posted by XMLicious at 11:56 AM on August 29, 2010

I would call it Becking the question, but that's just me.
posted by scody at 12:00 PM on August 29, 2010 [5 favorites]

It's not far off begging the question
posted by genesta at 12:02 PM on August 29, 2010

retrospective rationalization
posted by found missing at 12:03 PM on August 29, 2010

Is there a term for this kind of false justification?

I don't think it is, in fact, a false justification. It seems to be a circular cause and consequence.

Indie theaters closing cause there to be no market for indie films in town which has the consequence of indie theaters in town closing.
posted by doomtop at 12:06 PM on August 29, 2010

O.P., can you clarify why you believe your friend is mistaken?

It seems to me highly plausible that an indie cinema would close because it fails to find a large enough market (though of course there may be other causes in play). I don't see why you are so convinced that this lack of demand played no part in the cinema's demise or that it is some kind of prima facie logical error.
posted by dontjumplarry at 12:14 PM on August 29, 2010 [2 favorites]

Also, I think what the smug person's argument is called depends on whether or not the smug person is aware that there is no market for indie films in town because indie film theaters in town keep getting closed.
posted by doomtop at 12:18 PM on August 29, 2010

One could mischievously call it "scholarship", thereby using the same technique. My conclusion would in this case be: some scholars typically use a collection of data, selection of historical information or some other hand-picked documentary material to confirm their pet theories or to tell their pet narratives in their pet way. Pet theory, in this technique, comes first, collecting the support later. Unwelcome material is suppressed.
My manner of arguing myself back toward proving this claim would be to hand-pick some examples of this technique, and to say, "since they call themselves scholars, it is hereby proven that scholarship is bogus".

But seriously. The basic principle you describe is indeed what I just wrote: to put one's pet theory in place and then to collect material to prove it right. It is a matter of principle, then, that your 'proof' is based on selectivity. The 'backwards' element, as well as the correlation and cause issues, are all only various principles of choosing one's support material, which just as well could be completely random. So the term you in fact are looking for is, no joke, "bad research".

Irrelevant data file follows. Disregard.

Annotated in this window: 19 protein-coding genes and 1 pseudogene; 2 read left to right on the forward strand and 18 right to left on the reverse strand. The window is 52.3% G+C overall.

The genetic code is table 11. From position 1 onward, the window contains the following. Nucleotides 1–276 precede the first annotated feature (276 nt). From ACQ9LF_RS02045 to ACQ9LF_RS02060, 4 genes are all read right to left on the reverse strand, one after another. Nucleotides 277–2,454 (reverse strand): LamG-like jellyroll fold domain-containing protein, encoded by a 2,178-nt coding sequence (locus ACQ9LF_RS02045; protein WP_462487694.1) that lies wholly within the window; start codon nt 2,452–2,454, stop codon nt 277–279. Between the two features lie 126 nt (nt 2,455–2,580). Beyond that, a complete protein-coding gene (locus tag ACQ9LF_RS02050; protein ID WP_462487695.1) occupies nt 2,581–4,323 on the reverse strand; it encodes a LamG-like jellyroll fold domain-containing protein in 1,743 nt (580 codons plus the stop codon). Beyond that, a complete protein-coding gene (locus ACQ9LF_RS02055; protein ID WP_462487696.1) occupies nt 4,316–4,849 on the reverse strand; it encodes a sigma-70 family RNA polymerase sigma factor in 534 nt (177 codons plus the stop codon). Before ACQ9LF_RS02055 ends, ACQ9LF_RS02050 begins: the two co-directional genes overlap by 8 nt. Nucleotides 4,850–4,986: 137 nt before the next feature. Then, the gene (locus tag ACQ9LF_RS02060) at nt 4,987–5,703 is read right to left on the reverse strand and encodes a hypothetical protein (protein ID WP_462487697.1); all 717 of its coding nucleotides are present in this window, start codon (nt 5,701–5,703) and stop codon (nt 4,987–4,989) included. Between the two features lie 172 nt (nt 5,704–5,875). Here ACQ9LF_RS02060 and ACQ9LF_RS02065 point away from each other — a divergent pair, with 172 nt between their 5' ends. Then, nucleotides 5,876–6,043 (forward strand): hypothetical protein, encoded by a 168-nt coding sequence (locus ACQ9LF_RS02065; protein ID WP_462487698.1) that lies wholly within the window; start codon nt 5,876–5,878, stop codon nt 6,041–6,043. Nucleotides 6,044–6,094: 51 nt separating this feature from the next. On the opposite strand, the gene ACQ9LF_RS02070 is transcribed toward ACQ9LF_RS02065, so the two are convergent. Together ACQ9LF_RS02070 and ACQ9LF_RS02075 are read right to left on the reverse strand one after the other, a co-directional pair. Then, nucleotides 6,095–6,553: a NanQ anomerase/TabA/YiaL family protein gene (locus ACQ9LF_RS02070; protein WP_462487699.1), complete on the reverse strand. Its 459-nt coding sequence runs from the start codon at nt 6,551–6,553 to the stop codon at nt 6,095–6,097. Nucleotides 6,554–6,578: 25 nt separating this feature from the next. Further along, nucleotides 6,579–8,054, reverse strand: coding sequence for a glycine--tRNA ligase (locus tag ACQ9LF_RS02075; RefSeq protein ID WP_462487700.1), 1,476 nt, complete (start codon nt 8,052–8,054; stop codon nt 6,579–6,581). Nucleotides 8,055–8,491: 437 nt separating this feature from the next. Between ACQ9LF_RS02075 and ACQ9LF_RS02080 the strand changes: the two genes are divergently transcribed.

And indeed: your friend may just as well be right. Your claim that the movie theater story unfolded the other way round is also selective. It disregards the hardest nut for sociologists or economists of modern culture (add favorite other branch) to crack: interactivity, and macro-micro shifts of perspective.
posted by Namlit at 12:26 PM on August 29, 2010 [1 favorite]

As Namlit describes, there's the term "cherry-picking", which refers to the process of selecting data especially supportive of the hypothesis while ignoring data that is unsupportive or contradictory.
posted by XMLicious at 12:49 PM on August 29, 2010

Maybe 'rationalization?' That's where you decide what the answer is out of your ass with no data, then find or make up a bunch of anecdotes that agree with you. It's very effective when you're trying to talk yourself into a conclusion you want to be right.
posted by ctmf at 1:18 PM on August 29, 2010

I would call this "reverse justification", which is a phrase nobody has mentioned before.

I have to agree with nojumplarry, it seems perfectly logical to me that there's no market for indie films in that town, or at least, no market for the experience of seeing them in a cinema. The town might be turning over a million dollars a year in indie films rented from Netflix and watched on DVD.

His or her conclusion would seem to be the Ockham's Razor explanation, i.e. the simplest one which fits the facts. If there are more facts, like the price of running a cinema going up, or the price of obtaining indie films from distributors, then there may be other explanations.
posted by AmbroseChapel at 1:33 PM on August 29, 2010

Confirmation Bias is similar (for the sake of completeness), though this seems closer to affirming the consequent.
posted by gregglind at 1:40 PM on August 29, 2010

I don't even understand why you think your friend's argument is bad, so it's hard for me to come up with a term for the supposed error.